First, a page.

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Rutgers kicks off Engineer's Week with spirit day, Rube Goldberg competition

<p>In the Rube Goldberg competition, students engineered mechanisms with levers and pulleys to get a balloon from one place to another. The event took place Monday alongside the first-ever Spirit Day.</p>

In the Rube Goldberg competition, students engineered mechanisms with levers and pulleys to get a balloon from one place to another. The event took place Monday alongside the first-ever Spirit Day.

On Feb. 20, 2017, Rutgers kicked off celebrations for National Engineers Week with a spirit day in the Busch Student Center.

Spirit day is a day where students can experience different areas of engineering and get involved even if they are not normally inclined, said Priti Kantesaria, a School of Engineering first-year student.

Kantesaria is part of the Engineering Governing Council (EGC), one of the two organizations responsible for coordinating the events.

While EGC focuses a lot on planning Spirit Day and the signature Cardboard Canoe Races, the School of Engineering is more involved in other events such as the Dean’s Distinguished Lecture series and Young Engineer’s Day.

During Spirit Day, multiple engineering societies set up tables where students can learn more about them, and participate in certain activities to get a hands-on feel for engineering.

Students from the School of Engineering Honors Program presented a Rutgers-themed Operation game, a project they had been working on during their introductory classes.

The Rutgers American Institute of Aeronautics and Astronautics (AIAA) also had a table up at the event.

Kevin Leiton, president of the Rutgers AIAA and a School of Engineering senior, said the organization started four years ago with only seven students. Due to tabling events such as the ones during Engineer's Week, he said they are able to reach out to a lot more students.

The organization has become pretty big, especially since the formation of the aerospace degree which is a big motivational factor, Leiton said. The degree invites a lot of people who are passionate about aeronautics to come to the school, and Rutgers' AIAA is the only aerospace club in Rutgers.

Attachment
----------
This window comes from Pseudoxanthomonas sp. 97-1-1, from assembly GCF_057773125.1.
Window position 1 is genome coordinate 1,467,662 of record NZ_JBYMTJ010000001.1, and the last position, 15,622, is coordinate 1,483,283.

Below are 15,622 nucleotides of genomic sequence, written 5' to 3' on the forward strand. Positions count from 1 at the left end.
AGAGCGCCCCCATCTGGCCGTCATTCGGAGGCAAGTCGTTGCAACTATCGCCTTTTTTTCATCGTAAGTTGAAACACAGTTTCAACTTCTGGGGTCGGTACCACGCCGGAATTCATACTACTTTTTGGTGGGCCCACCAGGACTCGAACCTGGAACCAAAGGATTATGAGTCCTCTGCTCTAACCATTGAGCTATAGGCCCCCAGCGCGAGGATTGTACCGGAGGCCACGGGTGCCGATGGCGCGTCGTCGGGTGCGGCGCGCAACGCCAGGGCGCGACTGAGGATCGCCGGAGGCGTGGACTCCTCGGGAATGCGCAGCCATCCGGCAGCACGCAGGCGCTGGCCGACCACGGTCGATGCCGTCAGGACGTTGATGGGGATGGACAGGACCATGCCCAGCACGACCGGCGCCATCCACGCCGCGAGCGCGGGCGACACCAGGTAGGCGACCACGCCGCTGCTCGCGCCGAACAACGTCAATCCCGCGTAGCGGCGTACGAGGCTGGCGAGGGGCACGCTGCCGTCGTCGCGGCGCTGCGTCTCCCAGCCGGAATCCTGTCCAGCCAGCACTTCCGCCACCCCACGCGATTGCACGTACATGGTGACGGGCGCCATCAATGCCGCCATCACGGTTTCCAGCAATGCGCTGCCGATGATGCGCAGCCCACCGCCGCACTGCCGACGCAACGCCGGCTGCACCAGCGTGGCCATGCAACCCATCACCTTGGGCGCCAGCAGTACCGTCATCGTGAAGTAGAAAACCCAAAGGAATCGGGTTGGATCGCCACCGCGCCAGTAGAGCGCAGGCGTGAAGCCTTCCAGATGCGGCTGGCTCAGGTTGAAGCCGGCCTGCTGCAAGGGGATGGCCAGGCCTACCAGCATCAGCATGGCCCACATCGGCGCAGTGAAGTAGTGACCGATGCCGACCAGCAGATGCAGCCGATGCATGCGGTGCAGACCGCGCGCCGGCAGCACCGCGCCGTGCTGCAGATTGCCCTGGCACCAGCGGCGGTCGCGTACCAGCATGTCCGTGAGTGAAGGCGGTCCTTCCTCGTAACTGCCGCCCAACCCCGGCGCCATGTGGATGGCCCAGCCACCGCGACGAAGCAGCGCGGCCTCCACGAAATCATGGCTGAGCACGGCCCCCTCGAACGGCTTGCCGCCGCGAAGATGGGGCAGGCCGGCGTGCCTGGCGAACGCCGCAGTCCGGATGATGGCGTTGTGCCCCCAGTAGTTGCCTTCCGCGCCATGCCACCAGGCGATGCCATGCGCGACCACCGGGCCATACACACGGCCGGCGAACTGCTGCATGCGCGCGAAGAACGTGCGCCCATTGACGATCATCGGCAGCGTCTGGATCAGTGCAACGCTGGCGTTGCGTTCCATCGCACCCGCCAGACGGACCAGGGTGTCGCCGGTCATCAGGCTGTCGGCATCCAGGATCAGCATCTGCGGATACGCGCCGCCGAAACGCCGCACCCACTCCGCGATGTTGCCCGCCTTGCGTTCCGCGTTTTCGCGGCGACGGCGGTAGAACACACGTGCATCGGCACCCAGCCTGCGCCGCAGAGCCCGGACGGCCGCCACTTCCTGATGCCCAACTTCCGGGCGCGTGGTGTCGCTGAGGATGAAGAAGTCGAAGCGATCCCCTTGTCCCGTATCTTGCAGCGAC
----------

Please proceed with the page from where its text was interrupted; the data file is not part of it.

“People look into learning new things outside of the classroom because you can always learn the theory in the class but unless you get hands-on experience, you might not know what you’re doing,” he said.

The club encourages people, whether new or experienced, to come join them. Some of the projects presented at the table were built by new members and first-year students, he said.

Other interactive activities included community bridges where people passing by could add a section onto the bridge, as well as aluminum foil boats and posters for students to talk about their hopes and dreams, and what engineering means to them, Kantesaria said.

The day also included two Rube Goldberg competitions. These competitions are named after Pulitzer Prize-winning cartoonist and engineer Rube Goldberg who was known for his cartoons, according to his site.

“Rube Goldberg’s are simple machines. So they use simple actions like a block hitting another block and they’ll use things like that to cause a chain reaction that becomes one big machine,” Kantesaria said. “It’s often something overcomplicated, like in order to put a ball into a cup, they might make it 30 steps and make it so elaborate.”

Designing these machines is a fun way to use levers and pulleys and systems and use a little bit of engineering knowledge to just create something fun with friends, she said.

Niharika Mishra, a School of Engineering sophomore, said that participants were allocated certain materials and were asked to make a system using as much creativity as they wanted.

This is the first-year doing spirit day for E-week, Mishra said. Previously, they had done NERD (Novel Engineering Regional Design) Olympics, but found that after doing NERD Olympics for so many years, people were getting too used to it.

“We wanted to make something new, something fresh and something (with) a little bit less commitment,” Mishra said. “It’s midterms week and a lot of students are studying so this is an easy (event) — come here, get food, do an activity and then you can get back to your day kind of event.”

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